The sun shone, and puffy white clouds drifted lazily across a blue sky when Vasilis was received into the Orthodox faith at St George Greek Church in Kingston. Unassuming from the outside yet wonderfully decorated with gilded iconography and a stunning azure blue ceiling within, it is not a place with which I was very familiar before photographing this Orthodox Greek christening, but I was very pleased to have been introduced to it as it has a lovely atmosphere.
Unlike weddings, where group family shots are traditionally taken after the ceremony, I always like to get a good range of photos before a baby is baptised. Even the most placid child can become tired and upset after so much attention, and I find that they typically have a sunnier disposition before the christening at St George Greek church in Kingston upon Thames. Vasilis is the youngest of three children and is it was lovely to watch his older siblings dote on him. We got some wonderfully relaxed family shots in the garden, including some with cousins and grandparents. As with so much of the Greek culture, family plays a vital role in pivotal celebrations, and the children were excited about getting involved at the right moment.
One of the most important shots to get as a christening photographer is when the baby is submerged in the font. No matter how nicely the water is warmed and how experienced and gentle the priest is, most babies object to having an unexpected “bath” and being anointed with oil, and Vasilis was no different! However, these symbolic actions are at the heart of the experience and often turn out to be some of the family’s favourite images.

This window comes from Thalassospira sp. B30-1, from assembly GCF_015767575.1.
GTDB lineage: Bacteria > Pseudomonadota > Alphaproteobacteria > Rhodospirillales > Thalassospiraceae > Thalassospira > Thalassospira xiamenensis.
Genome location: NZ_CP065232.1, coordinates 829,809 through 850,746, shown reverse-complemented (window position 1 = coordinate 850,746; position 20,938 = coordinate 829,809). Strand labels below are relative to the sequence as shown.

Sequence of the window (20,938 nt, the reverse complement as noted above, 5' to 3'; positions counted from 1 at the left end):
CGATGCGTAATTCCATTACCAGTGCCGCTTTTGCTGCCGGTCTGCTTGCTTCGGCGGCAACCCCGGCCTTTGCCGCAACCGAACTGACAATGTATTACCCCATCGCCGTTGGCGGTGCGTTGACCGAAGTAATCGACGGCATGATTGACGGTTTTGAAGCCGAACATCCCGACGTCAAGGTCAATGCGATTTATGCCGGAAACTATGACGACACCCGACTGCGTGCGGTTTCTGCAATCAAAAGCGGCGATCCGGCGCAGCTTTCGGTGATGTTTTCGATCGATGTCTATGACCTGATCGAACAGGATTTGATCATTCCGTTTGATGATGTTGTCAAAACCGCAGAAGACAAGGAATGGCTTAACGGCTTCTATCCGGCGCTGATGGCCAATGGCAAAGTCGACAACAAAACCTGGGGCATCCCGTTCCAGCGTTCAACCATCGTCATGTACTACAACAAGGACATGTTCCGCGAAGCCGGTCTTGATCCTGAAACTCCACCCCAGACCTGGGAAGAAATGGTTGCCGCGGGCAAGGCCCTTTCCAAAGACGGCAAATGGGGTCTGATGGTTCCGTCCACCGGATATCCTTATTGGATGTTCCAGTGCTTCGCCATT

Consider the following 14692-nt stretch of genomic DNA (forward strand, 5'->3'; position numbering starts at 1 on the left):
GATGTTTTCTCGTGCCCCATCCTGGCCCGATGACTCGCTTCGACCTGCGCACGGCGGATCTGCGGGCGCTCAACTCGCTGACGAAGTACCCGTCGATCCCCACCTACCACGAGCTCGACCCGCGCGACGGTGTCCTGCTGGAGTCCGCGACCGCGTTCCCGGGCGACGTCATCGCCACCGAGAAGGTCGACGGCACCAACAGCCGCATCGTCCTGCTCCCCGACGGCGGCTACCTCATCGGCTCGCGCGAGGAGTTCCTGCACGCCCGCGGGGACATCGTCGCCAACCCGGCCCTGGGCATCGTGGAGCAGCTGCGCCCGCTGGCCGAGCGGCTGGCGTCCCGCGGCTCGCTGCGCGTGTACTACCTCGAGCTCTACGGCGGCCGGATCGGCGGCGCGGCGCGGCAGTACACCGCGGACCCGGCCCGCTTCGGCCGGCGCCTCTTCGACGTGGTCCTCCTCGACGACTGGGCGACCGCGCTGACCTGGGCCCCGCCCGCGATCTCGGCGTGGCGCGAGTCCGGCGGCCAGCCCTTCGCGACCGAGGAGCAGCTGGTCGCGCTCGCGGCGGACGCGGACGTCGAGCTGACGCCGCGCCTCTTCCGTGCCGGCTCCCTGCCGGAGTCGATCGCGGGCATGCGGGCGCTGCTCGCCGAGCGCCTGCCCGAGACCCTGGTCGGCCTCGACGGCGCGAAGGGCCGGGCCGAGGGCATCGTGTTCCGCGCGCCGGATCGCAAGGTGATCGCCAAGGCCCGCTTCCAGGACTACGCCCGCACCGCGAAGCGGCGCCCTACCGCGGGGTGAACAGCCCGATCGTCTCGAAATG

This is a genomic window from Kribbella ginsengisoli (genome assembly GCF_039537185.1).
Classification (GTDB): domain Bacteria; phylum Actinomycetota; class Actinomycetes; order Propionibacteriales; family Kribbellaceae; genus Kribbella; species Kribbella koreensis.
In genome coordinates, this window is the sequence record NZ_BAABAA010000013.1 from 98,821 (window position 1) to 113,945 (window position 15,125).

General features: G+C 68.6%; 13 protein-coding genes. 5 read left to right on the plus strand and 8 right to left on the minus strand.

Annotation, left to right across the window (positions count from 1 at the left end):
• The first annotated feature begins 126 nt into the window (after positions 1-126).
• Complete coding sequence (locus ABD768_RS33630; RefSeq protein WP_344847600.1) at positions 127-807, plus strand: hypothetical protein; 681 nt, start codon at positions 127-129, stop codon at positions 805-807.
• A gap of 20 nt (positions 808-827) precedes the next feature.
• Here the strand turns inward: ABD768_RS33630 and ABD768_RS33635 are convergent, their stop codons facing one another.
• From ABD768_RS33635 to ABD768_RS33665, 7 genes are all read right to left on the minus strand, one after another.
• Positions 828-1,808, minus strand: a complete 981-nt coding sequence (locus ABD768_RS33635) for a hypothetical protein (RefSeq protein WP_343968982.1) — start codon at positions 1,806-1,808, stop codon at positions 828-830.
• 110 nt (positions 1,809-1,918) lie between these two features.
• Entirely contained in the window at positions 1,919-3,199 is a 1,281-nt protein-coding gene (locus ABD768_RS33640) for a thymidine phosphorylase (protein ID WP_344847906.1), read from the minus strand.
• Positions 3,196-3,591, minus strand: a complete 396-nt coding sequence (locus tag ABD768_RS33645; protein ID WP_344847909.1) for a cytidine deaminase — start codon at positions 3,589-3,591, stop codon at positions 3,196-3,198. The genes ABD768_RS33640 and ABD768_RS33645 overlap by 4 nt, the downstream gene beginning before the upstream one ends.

As part of the ceremony, young children in the congregation are invited to walk around the altar three times, together with the priest, Godparents and baptised child. Vasilis’ sister and cousins looked beautiful in their matching dresses. Together with Vasilis’ brother, they carried out their duty with a touching maturity, and I thought again how lucky Vasilis was to have such loving siblings with whom to grow up.
A child receives not one but three holy sacraments during a Greek Orthodox baptism. The first is Baptism, when the baby is undressed and immersed in a deep font where he or she is symbolically washed clean of Original Sin and reborn in the Church. The second sacrament is Chrismation. It takes place immediately after immersion and involves anointing the child with holy oil as a representation of being blessed by the Holy Spirit. The third sacrament, and the only one which will be repeated throughout the child’s life, is the Eucharist.
The family had decorated a nearby hall with blue balloons and Greek flags for the post-Christening reception. The cross on the Greek flag represents the importance of the Orthodox church in the Greek culture, so it was a fitting decoration for an auspicious day. Clearly tiring after all the excitement, Vasilis was happy to be back in his mother’s arms. We took a few final shots of family and friends, capturing the sense of love and happiness that surrounds this beautiful boy.